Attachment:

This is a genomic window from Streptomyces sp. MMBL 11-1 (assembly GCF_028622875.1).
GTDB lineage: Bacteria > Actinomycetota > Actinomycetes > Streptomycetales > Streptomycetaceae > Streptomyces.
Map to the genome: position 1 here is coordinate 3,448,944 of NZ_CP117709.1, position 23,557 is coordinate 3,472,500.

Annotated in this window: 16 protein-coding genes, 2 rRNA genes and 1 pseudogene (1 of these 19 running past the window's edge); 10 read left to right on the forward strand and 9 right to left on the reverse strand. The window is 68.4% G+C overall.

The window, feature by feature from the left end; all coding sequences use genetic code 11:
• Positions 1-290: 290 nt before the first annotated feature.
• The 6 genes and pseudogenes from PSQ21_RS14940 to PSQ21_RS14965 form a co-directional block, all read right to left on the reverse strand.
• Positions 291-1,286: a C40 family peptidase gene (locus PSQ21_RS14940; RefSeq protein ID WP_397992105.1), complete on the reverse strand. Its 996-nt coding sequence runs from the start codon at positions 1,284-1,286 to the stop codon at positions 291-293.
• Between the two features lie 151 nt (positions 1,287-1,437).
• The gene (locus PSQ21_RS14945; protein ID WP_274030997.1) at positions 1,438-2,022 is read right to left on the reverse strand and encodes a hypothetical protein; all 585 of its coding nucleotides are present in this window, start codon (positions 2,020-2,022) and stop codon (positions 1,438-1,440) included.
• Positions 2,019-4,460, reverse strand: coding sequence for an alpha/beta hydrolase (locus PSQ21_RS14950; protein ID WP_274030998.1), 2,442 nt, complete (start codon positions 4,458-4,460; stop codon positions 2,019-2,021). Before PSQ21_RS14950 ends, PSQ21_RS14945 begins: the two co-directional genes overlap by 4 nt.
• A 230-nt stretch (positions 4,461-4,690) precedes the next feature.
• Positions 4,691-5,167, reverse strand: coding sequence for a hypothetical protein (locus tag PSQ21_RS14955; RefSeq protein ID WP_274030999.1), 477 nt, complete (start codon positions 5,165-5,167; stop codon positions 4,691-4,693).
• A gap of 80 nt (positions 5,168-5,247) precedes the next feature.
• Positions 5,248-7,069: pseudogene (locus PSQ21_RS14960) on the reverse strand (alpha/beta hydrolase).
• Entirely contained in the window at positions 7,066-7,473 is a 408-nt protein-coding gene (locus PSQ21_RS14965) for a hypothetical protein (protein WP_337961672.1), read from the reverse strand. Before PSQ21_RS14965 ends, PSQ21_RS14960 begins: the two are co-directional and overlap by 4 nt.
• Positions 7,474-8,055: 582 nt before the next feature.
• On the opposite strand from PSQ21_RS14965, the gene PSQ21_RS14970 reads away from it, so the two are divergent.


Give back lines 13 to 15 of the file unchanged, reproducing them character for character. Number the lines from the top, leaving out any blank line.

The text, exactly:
• Positions 4,691-5,167, reverse strand: coding sequence for a hypothetical protein (locus tag PSQ21_RS14955; RefSeq protein ID WP_274030999.1), 477 nt, complete (start codon positions 5,165-5,167; stop codon positions 4,691-4,693).
• A gap of 80 nt (positions 5,168-5,247) precedes the next feature.
• Positions 5,248-7,069: pseudogene (locus PSQ21_RS14960) on the reverse strand (alpha/beta hydrolase).